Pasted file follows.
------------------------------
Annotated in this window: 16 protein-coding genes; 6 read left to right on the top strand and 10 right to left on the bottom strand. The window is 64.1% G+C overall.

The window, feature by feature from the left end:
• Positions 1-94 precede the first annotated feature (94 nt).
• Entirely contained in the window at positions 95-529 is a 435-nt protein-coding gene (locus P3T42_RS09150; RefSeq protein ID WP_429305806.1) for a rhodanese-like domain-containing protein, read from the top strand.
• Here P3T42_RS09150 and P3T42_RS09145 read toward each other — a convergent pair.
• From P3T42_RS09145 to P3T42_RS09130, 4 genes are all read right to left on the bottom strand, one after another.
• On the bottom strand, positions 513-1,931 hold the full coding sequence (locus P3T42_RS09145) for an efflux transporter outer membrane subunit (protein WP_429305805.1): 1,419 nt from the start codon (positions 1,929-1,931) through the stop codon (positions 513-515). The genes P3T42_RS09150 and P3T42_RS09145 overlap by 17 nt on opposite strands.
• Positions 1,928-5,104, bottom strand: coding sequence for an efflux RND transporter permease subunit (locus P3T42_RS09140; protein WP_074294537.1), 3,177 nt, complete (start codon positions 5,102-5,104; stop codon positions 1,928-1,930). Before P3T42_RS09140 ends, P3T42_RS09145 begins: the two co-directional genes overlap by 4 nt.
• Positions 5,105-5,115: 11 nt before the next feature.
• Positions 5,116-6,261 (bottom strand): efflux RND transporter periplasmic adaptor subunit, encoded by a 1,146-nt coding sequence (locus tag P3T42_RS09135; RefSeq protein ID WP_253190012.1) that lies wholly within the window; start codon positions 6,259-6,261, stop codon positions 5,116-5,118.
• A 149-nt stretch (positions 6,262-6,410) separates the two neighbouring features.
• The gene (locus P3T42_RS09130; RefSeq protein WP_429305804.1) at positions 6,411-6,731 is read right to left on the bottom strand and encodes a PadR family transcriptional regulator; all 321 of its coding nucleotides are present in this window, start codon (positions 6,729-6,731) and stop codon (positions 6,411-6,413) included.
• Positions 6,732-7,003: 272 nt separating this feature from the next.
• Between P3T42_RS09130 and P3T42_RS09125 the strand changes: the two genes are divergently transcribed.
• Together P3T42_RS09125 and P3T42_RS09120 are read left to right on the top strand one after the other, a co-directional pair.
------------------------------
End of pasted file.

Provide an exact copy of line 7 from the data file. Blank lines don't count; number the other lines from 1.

• On the bottom strand, positions 513-1,931 hold the full coding sequence (locus P3T42_RS09145) for an efflux transporter outer membrane subunit (protein WP_429305805.1): 1,419 nt from the start codon (positions 1,929-1,931) through the stop codon (positions 513-515). The genes P3T42_RS09150 and P3T42_RS09145 overlap by 17 nt on opposite strands.